Further, modularity is achieved as all of the electronics including the controller, power supply, GPS and LED boards are included in a single replaceable assembly called the LED Light Engine. The LED Light Engine is assembled around a custom designed aluminum extrusion. LED circuit boards and optics are installed on the outside surfaces to direct light 360 degrees around. In the center of the light engine are two card slots that house the controller circuit board and power supply circuit board. A GPS and photocell for determining day/night operating mode are mounted on top of the light engine. The entire light engine assembly can be removed from the cast aluminum base for servicing by loosening only four fasteners. All of the light engine’s components are replaceable.
The wind turbine obstruction lighting customer’s objective is to produce clean and sustainable electricity from wind, not to provide a home for an obstruction light. With that in mind, ITL endeavored to minimize the size of its wind turbine obstruction light. The resulting design of the IFH-1710 is a complete obstruction lighting system contained within a compact flash head. What this means to the customer is that it requires virtually no space inside the nacelle.
To simplify installation, the IFH-1710 comes with a pre-wired cable for connecting power and Form-C alarm contacts. For a new wind farm, mounting the flash head and connecting the cable is all that is necessary. For existing wind farms, the IFH-1710 is designed to be flexible enough to match the flash rate of other manufacturer’s lighting systems with only the flip of switch.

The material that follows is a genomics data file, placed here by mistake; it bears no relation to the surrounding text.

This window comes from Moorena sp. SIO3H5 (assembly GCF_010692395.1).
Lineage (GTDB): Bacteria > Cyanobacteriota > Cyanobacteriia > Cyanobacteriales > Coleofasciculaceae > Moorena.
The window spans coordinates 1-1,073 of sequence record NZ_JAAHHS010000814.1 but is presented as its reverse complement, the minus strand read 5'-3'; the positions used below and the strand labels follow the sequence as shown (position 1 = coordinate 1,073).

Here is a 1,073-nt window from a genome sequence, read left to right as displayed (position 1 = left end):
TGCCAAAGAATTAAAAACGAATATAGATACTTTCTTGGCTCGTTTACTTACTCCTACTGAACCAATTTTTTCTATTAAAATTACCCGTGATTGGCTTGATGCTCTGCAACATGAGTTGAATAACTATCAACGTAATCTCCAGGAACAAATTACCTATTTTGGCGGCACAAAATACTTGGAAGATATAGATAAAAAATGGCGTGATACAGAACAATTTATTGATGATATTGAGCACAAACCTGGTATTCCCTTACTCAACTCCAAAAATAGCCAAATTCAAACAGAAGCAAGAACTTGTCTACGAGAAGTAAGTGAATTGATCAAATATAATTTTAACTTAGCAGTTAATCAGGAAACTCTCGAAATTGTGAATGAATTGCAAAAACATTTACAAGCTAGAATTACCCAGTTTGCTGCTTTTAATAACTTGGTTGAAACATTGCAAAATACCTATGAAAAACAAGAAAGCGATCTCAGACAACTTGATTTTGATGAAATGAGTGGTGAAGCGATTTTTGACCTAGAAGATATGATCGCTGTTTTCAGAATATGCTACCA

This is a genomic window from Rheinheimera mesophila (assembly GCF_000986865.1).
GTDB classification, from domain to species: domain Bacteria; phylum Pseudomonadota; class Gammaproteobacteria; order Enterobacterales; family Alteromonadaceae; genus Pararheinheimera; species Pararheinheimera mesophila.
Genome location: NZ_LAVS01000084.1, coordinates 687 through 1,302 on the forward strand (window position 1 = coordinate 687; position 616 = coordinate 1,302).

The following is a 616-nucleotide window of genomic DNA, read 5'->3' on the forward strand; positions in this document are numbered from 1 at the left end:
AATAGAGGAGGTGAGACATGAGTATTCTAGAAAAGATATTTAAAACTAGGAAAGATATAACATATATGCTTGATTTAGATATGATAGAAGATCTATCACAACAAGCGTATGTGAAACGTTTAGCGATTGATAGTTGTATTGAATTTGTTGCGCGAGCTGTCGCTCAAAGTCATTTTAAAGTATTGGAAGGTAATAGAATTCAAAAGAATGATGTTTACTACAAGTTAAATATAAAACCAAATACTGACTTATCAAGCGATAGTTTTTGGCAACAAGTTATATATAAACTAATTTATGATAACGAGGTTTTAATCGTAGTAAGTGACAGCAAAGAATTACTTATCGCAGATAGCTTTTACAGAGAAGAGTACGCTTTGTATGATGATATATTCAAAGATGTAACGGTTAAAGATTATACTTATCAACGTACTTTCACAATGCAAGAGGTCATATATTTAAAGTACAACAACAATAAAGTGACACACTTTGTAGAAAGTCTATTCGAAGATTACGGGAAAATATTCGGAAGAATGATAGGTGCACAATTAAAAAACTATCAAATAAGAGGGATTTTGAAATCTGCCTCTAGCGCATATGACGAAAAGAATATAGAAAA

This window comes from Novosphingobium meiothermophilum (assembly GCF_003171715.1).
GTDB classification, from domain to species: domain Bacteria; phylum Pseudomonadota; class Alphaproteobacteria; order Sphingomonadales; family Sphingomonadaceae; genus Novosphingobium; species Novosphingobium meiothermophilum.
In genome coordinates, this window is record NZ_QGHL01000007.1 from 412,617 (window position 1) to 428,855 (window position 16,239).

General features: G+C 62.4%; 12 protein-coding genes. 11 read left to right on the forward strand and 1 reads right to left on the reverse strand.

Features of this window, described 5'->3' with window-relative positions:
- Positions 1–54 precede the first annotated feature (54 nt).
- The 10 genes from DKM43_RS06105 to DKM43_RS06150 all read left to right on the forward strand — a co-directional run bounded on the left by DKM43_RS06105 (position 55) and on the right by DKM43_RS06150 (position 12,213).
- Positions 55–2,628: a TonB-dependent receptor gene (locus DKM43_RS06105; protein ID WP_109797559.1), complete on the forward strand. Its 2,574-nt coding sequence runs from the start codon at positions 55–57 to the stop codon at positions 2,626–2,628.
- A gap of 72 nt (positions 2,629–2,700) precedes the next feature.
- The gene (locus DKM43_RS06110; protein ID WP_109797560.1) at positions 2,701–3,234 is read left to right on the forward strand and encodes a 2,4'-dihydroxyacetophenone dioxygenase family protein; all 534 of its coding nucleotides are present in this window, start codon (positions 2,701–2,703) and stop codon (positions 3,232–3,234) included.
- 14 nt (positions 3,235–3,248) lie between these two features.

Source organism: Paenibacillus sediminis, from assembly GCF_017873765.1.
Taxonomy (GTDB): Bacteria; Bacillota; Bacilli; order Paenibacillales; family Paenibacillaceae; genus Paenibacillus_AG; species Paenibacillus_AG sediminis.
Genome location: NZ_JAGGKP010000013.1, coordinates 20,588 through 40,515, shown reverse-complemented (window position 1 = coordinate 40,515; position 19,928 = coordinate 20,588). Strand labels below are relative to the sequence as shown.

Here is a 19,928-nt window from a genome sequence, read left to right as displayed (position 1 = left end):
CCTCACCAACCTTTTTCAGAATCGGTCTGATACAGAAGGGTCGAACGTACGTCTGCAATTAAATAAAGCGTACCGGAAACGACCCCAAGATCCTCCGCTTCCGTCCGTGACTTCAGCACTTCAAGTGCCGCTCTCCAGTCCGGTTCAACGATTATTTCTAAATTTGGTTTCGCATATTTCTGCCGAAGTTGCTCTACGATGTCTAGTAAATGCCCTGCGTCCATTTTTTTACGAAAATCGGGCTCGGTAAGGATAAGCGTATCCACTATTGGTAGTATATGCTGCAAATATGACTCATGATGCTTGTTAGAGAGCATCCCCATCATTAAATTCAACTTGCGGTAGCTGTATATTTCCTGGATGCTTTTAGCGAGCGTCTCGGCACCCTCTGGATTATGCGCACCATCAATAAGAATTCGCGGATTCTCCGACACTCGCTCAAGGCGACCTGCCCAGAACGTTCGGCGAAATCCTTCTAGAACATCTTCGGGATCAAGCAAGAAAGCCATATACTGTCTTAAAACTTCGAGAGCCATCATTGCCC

Unique Circumstance; Fresh Approach
Obstruction lighting design is not a one system-fits-all-industries proposition. When venturing from telecommunications lighting systems to those for the wind turbine industry, International Tower Lighting, LLC recognized that the unique circumstances of the industry demanded a fresh design from the ground-up.
Using extensive engineering design expertise in the obstruction lighting field honed over the last twenty years, the company has now introduced its new wind turbine obstruction lighting system in the form of the IFH-1710, addressing exacting standards for energy efficiency, sustainability and ease of installation.